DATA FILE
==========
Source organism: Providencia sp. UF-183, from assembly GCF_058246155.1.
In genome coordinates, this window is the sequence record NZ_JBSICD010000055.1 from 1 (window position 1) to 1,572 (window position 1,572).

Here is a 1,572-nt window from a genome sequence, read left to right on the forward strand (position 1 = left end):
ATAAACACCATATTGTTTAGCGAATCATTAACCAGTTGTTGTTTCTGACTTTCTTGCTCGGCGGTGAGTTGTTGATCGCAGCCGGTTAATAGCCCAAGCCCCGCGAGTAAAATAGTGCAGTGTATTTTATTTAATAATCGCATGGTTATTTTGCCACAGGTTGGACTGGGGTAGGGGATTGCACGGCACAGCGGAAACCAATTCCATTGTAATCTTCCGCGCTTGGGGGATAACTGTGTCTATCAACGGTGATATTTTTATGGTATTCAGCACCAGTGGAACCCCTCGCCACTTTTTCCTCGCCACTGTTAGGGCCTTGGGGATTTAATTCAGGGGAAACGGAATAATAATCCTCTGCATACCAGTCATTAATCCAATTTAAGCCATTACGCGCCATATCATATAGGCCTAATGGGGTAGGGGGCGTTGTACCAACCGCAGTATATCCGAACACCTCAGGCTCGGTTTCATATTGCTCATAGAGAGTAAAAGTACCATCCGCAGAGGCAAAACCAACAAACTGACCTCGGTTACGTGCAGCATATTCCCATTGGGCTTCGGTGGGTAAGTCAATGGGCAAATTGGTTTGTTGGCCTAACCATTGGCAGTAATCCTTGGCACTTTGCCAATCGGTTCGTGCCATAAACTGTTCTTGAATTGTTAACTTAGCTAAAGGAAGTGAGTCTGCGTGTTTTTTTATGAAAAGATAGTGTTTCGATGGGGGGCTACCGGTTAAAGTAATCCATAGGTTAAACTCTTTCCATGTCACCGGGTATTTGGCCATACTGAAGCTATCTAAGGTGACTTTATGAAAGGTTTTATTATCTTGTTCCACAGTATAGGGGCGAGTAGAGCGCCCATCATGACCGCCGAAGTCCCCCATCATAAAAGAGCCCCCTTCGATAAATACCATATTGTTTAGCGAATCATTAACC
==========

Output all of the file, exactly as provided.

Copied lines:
Source organism: Providencia sp. UF-183, from assembly GCF_058246155.1.
In genome coordinates, this window is the sequence record NZ_JBSICD010000055.1 from 1 (window position 1) to 1,572 (window position 1,572).

Here is a 1,572-nt window from a genome sequence, read left to right on the forward strand (position 1 = left end):
ATAAACACCATATTGTTTAGCGAATCATTAACCAGTTGTTGTTTCTGACTTTCTTGCTCGGCGGTGAGTTGTTGATCGCAGCCGGTTAATAGCCCAAGCCCCGCGAGTAAAATAGTGCAGTGTATTTTATTTAATAATCGCATGGTTATTTTGCCACAGGTTGGACTGGGGTAGGGGATTGCACGGCACAGCGGAAACCAATTCCATTGTAATCTTCCGCGCTTGGGGGATAACTGTGTCTATCAACGGTGATATTTTTATGGTATTCAGCACCAGTGGAACCCCTCGCCACTTTTTCCTCGCCACTGTTAGGGCCTTGGGGATTTAATTCAGGGGAAACGGAATAATAATCCTCTGCATACCAGTCATTAATCCAATTTAAGCCATTACGCGCCATATCATATAGGCCTAATGGGGTAGGGGGCGTTGTACCAACCGCAGTATATCCGAACACCTCAGGCTCGGTTTCATATTGCTCATAGAGAGTAAAAGTACCATCCGCAGAGGCAAAACCAACAAACTGACCTCGGTTACGTGCAGCATATTCCCATTGGGCTTCGGTGGGTAAGTCAATGGGCAAATTGGTTTGTTGGCCTAACCATTGGCAGTAATCCTTGGCACTTTGCCAATCGGTTCGTGCCATAAACTGTTCTTGAATTGTTAACTTAGCTAAAGGAAGTGAGTCTGCGTGTTTTTTTATGAAAAGATAGTGTTTCGATGGGGGGCTACCGGTTAAAGTAATCCATAGGTTAAACTCTTTCCATGTCACCGGGTATTTGGCCATACTGAAGCTATCTAAGGTGACTTTATGAAAGGTTTTATTATCTTGTTCCACAGTATAGGGGCGAGTAGAGCGCCCATCATGACCGCCGAAGTCCCCCATCATAAAAGAGCCCCCTTCGATAAATACCATATTGTTTAGCGAATCATTAACC